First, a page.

Ideally, the THIEF would be arrested for theft, booked, and then
                                                      incarcerated until he could make bail. This is not a punishment
                                                      (AGAIN, Tom). And then he would go to trial, and if he is found not
                                                      guilty, then he would go home, and if he is found guilty, then he
                                                      would be taken to the courthouse steps with a crowd in tow, tied to a
                                                      post, have his pants pulled down, have his ass bared to the crowd, and
                                                      have someone take some skin off of his ass, given the proper medical
                                                      treatment if it is needed, and allowed to recuperate in the county
                                                      jail, and then sent home (Ohh, and by the way Tom, NOW that's
                                                      punishment). In the case of heinous crimes (murder, rape, child
                                                      molestation), keep the pants up and use bullets LIBERALLY! That is
                                                      what I personally believe would be an effective deterrent to some of
                                                      the STUPID crimes we are seeing these days.

                                                      And Sue, my sincerest apologies.. I had heard that the word "Liberal"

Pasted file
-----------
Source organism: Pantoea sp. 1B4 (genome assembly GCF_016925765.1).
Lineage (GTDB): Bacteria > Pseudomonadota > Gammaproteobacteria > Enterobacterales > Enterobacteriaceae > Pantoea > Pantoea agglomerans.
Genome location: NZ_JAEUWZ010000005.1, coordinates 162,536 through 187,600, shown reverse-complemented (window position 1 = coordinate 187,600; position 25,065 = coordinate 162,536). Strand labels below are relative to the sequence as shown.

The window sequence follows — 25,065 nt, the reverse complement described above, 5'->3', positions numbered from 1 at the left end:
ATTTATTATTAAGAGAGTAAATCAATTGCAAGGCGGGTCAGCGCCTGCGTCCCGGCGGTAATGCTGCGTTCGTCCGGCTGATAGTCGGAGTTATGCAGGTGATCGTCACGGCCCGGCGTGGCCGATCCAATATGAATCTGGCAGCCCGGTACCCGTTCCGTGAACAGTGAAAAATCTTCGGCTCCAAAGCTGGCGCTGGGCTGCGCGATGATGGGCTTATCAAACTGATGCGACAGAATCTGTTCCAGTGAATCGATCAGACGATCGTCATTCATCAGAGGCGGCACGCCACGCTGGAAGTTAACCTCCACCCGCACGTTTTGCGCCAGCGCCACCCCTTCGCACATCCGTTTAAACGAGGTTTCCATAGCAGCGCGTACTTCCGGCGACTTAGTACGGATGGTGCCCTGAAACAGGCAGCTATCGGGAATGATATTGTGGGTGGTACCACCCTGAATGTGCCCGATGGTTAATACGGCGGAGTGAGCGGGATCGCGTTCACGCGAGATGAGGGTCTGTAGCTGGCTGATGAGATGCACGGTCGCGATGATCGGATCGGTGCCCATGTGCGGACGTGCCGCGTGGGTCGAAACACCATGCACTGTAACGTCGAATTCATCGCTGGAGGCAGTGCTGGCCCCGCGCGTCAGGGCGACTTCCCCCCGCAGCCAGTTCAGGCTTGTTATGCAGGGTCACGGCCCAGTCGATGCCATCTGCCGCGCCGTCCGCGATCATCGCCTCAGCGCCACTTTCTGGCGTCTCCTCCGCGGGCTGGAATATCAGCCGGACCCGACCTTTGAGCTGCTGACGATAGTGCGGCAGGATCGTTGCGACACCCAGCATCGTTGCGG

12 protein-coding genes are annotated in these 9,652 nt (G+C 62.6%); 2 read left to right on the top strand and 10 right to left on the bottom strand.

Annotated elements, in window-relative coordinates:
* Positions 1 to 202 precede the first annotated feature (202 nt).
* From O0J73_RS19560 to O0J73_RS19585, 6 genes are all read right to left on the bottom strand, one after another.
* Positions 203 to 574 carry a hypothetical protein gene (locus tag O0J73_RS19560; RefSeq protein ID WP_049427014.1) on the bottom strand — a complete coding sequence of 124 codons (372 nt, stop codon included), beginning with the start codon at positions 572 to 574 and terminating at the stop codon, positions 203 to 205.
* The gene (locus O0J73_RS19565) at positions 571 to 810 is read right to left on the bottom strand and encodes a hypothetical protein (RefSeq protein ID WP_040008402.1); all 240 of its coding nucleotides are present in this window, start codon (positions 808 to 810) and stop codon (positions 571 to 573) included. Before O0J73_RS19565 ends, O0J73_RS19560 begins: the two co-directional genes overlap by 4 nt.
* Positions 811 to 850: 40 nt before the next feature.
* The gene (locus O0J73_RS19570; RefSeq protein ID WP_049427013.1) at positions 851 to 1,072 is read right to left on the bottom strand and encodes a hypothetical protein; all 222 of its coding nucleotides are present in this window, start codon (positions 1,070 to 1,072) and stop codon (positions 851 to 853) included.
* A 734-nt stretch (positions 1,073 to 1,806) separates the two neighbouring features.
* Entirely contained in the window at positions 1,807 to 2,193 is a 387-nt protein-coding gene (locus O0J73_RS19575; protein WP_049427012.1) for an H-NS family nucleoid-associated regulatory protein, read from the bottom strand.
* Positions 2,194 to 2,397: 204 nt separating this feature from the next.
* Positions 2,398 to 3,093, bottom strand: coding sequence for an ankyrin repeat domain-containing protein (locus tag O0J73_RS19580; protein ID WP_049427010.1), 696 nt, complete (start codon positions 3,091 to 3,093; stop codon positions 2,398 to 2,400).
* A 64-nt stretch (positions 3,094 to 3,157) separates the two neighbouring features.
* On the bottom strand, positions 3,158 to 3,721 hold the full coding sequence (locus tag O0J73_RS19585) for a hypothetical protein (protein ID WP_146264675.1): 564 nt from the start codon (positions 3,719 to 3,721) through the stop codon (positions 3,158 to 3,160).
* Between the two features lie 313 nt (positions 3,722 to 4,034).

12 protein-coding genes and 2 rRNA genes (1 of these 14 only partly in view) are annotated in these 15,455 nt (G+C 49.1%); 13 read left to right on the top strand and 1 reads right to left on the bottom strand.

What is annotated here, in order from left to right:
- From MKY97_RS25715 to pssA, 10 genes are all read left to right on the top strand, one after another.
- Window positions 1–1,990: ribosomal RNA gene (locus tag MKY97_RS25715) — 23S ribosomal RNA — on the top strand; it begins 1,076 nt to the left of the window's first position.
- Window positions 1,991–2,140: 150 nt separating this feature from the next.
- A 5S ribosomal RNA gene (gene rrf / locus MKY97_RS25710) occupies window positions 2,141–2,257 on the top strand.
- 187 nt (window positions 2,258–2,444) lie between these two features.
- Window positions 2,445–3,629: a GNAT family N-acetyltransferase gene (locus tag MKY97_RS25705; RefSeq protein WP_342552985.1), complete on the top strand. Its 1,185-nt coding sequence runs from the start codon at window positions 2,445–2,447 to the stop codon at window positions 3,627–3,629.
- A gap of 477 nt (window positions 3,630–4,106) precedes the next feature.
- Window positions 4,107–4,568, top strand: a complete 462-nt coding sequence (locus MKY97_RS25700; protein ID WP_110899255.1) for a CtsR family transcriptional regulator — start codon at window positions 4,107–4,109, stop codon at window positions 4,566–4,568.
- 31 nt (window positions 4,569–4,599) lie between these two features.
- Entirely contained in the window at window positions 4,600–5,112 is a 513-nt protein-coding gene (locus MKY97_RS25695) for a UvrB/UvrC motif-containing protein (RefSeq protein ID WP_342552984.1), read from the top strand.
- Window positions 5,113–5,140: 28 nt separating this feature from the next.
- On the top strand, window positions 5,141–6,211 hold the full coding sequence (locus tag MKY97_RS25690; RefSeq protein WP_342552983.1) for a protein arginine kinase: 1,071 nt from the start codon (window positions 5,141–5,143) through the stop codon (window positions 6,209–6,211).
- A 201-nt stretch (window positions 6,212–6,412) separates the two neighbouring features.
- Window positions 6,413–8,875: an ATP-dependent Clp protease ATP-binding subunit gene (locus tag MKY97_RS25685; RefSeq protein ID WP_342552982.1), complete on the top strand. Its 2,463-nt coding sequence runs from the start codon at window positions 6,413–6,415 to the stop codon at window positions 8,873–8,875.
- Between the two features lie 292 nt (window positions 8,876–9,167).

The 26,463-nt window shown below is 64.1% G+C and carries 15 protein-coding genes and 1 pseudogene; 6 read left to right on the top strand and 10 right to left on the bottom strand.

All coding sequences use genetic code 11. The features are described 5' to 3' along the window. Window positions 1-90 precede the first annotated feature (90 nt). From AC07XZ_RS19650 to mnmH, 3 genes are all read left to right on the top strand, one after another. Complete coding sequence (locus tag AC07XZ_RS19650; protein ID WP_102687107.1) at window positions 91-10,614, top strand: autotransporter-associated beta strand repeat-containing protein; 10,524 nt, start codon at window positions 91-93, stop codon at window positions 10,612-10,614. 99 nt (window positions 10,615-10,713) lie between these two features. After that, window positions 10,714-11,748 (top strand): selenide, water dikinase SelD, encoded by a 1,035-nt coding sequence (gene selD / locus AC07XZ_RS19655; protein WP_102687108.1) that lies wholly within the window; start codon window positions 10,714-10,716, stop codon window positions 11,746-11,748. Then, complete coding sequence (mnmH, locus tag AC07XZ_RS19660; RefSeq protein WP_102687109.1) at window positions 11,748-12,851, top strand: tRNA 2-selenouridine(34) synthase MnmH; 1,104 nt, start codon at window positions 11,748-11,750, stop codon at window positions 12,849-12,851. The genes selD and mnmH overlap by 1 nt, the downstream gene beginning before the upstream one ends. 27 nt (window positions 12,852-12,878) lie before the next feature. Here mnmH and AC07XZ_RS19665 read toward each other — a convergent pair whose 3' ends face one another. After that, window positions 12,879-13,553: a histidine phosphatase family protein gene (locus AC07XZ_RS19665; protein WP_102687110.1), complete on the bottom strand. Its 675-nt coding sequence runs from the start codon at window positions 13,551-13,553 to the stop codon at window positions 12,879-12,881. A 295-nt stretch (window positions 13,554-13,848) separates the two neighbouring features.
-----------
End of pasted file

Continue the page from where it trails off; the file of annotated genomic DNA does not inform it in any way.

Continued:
was a bad word and many people have great disdain towards being
                                                      referred to as that, but I never knew it was that bad.. I promise to
                                                      never call you the "L" word again. ;o)

                                                      I think you are either trying to play semantic games, or you have lost
                                                      your perspective on the sequence of events that occur from arrest to
                                                      conviction or exoneration (whichever is the case) in a criminal case.

                                                      Rick.

                                                      RMRI, Inc.
                                                      http://rmriinc. <http://rmriinc.bestcyberinvestigator.com>
                                                      bestcyberinvestigator.com





                                                      [Non-text portions of this message have been removed]
                                                    • Ricky Gurley